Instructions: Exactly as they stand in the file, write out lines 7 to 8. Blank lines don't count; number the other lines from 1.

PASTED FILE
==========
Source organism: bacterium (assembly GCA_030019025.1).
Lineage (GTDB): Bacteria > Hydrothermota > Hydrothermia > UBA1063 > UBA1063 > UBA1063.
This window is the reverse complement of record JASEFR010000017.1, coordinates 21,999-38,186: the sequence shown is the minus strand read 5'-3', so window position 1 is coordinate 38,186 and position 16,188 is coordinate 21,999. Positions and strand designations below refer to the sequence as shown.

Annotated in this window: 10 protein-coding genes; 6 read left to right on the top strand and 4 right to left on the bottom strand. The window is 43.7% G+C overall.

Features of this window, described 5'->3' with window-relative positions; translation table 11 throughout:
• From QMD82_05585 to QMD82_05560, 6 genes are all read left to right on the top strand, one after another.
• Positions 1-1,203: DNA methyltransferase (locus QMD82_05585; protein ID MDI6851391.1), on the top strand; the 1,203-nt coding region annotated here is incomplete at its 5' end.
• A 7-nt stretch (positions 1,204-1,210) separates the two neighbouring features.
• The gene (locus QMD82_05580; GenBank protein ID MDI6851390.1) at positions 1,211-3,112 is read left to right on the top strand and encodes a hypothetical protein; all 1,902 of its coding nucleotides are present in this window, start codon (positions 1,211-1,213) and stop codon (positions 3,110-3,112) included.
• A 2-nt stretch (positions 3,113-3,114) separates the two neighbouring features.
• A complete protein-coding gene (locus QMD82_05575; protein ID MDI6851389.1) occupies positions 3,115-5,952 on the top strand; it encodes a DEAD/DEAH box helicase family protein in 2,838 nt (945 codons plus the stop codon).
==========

• Positions 1-1,203: DNA methyltransferase (locus QMD82_05585; protein ID MDI6851391.1), on the top strand; the 1,203-nt coding region annotated here is incomplete at its 5' end.
• A 7-nt stretch (positions 1,204-1,210) separates the two neighbouring features.